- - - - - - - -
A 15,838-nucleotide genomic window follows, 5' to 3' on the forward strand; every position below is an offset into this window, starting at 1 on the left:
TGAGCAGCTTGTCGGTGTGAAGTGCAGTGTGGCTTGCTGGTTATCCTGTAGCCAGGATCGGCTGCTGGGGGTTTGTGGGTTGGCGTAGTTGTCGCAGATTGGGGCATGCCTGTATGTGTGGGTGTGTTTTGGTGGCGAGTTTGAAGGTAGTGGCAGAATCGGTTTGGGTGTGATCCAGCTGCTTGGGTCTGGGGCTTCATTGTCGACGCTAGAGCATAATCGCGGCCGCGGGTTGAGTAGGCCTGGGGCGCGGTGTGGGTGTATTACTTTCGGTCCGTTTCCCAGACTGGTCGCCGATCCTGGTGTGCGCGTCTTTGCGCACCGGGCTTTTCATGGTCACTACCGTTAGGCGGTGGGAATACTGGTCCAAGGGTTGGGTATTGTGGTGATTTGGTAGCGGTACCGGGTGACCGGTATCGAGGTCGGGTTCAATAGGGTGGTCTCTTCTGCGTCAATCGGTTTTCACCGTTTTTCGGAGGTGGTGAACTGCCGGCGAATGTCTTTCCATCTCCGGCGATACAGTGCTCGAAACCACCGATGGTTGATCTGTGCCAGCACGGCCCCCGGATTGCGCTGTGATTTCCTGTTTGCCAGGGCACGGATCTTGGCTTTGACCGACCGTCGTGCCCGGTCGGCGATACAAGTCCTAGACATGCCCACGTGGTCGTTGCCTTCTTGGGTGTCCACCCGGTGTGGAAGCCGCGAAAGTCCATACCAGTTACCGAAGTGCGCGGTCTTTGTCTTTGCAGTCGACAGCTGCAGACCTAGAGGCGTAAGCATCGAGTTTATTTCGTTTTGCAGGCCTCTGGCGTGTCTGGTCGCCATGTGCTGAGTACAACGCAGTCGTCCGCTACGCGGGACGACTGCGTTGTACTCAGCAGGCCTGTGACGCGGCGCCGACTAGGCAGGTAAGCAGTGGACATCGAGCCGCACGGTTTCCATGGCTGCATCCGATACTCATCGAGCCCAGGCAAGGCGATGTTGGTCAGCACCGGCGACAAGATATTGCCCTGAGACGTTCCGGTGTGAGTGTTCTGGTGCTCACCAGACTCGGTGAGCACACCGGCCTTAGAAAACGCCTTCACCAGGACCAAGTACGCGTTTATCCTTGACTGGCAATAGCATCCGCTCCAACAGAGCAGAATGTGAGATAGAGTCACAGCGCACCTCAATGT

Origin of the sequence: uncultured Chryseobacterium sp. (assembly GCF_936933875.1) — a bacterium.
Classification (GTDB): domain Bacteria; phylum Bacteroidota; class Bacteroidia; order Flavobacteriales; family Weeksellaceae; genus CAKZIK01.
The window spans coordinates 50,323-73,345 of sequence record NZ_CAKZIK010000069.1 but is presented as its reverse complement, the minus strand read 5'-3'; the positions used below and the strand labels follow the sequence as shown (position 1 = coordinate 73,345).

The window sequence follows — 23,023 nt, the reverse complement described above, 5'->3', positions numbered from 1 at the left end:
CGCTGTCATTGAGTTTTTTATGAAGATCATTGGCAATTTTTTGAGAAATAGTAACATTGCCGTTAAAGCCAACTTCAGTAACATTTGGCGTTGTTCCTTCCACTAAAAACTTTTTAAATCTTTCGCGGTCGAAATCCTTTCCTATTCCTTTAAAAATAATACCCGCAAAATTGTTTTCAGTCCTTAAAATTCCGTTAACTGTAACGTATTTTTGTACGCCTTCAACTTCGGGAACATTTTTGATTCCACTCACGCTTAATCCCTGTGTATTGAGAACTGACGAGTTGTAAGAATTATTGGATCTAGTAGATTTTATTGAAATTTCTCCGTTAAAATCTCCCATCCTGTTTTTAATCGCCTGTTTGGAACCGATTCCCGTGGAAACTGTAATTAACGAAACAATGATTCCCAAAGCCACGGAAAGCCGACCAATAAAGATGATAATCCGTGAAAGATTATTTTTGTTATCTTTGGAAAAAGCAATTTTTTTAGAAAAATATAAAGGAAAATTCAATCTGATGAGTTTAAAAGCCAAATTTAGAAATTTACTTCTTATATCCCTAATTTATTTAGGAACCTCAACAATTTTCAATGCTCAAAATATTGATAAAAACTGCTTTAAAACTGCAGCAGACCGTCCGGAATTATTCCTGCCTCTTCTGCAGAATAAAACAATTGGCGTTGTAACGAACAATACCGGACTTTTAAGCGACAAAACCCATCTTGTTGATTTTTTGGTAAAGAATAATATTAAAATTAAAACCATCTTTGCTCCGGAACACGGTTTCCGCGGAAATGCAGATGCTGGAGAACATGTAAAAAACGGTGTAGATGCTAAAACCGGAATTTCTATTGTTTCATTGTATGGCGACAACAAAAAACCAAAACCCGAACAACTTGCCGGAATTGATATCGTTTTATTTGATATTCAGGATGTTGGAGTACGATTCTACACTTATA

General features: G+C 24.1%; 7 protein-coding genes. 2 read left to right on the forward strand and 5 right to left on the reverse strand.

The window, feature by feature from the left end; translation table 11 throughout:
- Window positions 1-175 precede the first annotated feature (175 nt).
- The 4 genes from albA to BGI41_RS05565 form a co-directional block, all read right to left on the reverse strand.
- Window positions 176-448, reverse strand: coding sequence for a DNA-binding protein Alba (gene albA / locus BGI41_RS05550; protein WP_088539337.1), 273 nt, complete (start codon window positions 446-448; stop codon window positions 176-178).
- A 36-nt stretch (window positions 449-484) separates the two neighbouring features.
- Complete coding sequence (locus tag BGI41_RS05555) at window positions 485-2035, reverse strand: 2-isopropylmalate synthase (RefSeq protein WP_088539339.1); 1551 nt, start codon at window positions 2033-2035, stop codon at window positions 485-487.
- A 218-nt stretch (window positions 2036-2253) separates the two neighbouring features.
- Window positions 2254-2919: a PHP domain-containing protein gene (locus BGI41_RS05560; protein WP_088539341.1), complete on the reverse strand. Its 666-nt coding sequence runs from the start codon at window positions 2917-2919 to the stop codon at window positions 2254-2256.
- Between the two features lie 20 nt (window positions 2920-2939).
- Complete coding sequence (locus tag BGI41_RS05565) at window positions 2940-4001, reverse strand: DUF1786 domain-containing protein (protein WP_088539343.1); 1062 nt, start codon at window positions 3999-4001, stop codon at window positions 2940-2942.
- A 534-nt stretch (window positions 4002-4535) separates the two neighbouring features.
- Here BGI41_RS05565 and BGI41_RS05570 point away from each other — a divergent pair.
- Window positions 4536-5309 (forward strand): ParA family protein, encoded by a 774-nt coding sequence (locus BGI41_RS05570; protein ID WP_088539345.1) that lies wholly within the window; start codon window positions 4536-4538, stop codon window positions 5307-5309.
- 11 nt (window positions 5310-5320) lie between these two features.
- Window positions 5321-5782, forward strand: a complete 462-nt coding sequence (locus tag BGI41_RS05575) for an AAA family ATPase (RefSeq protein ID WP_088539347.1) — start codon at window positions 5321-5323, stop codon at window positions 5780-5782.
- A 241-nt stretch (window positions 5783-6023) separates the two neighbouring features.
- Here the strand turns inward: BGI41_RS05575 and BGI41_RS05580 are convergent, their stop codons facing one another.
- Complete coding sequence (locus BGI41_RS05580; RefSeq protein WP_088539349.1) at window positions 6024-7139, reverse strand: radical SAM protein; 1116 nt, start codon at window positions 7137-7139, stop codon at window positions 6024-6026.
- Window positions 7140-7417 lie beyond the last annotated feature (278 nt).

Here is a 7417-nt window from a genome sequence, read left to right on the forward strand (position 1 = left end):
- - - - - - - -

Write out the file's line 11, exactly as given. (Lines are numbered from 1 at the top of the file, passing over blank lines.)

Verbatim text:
- The 4 genes from albA to BGI41_RS05565 form a co-directional block, all read right to left on the reverse strand.